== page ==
That service is honourable in the eyes of Jesus is reinforced by the second parable we hear today. In the first parable, Jesus says, “Be like servants who await their master.” Their example is to be imitated. I don’t know if we all heard it the first time the Gospel was read, but the second parable is the exact opposite. It’s about failure. “‘If the master of the house,’” says Jesus, “‘had known the hour when the thief was coming, he would not have let his house be broken into.’” The servants of the first parable were vigilant and were then served by the master. In the second, the master wasn’t vigilant and his house was robbed. Be like the servant, not the master, says Jesus.
Jesus’ stories show us that the idea of service is the mirror opposite of what is expected. Even though Jesus is speaking to us with images of slaves and masters, even though people will tack their usual assumptions onto those images, Jesus is actually turning this model inside-out if we pay attention. He isn’t urging us to think of our Christian responsibilities as servanthood, as like slaves terrified of the master’s punishment, but as service, as ministry. And the two are really quite different. We’re not only slaves doing what is demanded of us out of fear. We’re co-workers with Christ.
Think now about the third master-slave parable that Jesus shares with us today. The servants are now in charge. The servants in charge is a story of the church as we await the return of Jesus. Ours is now the responsibility of stewardship until He returns. And Jesus ends this parable with a surprising message: “‘Much will be required of the person entrusted with much, and still more will be demanded of the person entrusted with more.’” (12:48) The ones who are asked to do more, to work harder for God, aren’t getting the short end of the stick, they are the ones God has most entrusted. These, in other words, are the ones God most trusts. These are the ones blessed by God with the grace and faith needed to work with God and to labour beside Christ. Once again, service is a badge of honour. Service is not akin to servanthood or slavery. Service is the ministry of those believers trusted by God to do the work of God.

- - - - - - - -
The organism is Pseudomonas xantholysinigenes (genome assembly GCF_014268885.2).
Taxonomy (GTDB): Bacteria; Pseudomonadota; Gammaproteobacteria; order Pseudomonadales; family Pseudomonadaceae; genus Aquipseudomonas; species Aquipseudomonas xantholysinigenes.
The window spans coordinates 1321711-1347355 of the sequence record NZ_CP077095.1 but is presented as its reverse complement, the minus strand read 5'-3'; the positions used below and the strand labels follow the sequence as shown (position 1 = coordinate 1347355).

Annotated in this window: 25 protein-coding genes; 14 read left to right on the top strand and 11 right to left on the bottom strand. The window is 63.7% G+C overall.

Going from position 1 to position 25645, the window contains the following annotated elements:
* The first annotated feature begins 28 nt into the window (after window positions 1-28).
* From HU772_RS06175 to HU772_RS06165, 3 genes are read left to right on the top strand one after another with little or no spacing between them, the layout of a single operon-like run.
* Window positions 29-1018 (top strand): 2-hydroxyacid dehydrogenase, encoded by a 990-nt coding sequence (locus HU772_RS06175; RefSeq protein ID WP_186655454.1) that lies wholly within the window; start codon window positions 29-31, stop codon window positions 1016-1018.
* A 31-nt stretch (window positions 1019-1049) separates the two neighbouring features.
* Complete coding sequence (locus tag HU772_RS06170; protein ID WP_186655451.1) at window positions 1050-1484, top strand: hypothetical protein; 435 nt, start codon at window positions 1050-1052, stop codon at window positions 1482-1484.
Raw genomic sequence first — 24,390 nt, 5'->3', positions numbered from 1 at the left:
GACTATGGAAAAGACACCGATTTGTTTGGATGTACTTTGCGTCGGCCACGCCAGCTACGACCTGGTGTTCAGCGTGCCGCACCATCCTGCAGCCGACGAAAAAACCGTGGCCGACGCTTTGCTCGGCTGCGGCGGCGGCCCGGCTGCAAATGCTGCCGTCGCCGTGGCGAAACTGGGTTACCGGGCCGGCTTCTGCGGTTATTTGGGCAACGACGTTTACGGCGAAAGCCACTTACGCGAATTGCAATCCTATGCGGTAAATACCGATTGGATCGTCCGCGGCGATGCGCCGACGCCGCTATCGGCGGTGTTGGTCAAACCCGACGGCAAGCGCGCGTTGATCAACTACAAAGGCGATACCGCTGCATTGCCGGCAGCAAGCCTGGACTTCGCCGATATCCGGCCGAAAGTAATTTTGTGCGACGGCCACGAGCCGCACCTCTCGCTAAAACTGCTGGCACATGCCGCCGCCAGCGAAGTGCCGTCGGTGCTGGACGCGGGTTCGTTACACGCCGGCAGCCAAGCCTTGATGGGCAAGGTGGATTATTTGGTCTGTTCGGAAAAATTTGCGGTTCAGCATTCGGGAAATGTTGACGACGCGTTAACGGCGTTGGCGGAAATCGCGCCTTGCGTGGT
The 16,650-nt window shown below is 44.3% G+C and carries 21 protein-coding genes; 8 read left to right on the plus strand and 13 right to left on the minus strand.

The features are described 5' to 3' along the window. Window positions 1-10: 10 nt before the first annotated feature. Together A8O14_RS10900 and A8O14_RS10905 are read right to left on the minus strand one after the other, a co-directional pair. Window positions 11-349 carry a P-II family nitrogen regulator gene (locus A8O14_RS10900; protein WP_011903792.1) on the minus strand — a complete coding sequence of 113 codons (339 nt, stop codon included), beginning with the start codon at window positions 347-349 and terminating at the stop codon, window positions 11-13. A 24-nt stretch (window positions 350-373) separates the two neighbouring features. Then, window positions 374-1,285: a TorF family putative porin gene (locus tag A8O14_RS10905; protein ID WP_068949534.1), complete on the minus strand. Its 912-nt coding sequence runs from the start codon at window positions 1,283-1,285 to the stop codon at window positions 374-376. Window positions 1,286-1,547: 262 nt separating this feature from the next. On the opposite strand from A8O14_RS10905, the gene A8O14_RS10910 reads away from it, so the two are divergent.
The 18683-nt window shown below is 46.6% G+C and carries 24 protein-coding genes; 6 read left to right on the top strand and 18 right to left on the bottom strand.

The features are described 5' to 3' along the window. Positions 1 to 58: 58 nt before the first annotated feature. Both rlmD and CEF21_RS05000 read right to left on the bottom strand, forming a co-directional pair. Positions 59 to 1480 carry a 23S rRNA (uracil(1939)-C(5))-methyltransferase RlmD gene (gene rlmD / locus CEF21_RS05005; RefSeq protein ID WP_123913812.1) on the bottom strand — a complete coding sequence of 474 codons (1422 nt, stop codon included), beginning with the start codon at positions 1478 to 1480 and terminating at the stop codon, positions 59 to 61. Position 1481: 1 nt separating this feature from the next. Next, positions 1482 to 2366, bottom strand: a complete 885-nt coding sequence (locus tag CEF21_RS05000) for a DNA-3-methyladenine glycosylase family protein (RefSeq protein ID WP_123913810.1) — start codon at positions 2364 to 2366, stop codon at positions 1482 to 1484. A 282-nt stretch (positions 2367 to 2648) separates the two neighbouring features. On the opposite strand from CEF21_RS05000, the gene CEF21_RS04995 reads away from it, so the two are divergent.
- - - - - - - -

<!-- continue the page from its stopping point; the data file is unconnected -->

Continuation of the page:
This is a message that we active believers need to take to heart. It can be exhausting and sometimes frustrating to do the work of the church. It’s hard to find the time to give when we’re already drawn in so many different directions. It’s hard to reach into our wallets and purses to donate more when everything costs more. But Jesus wants us to know that to serve the church in whatever ways we can is a reflection of the fact that we are trusted by God. We can look at the work that the church needs from us as servanthood or as ministry. It’s like the little story of the dog, the cat and the women who feed them. The exact same action can be understood quite differently. Let us pray that we may come to better understand however we may serve the church as an honour and privilege given by God to those whom He most trusts. For this we pray in Jesus’ name. Amen. (+)
Fr. Randolph Calvo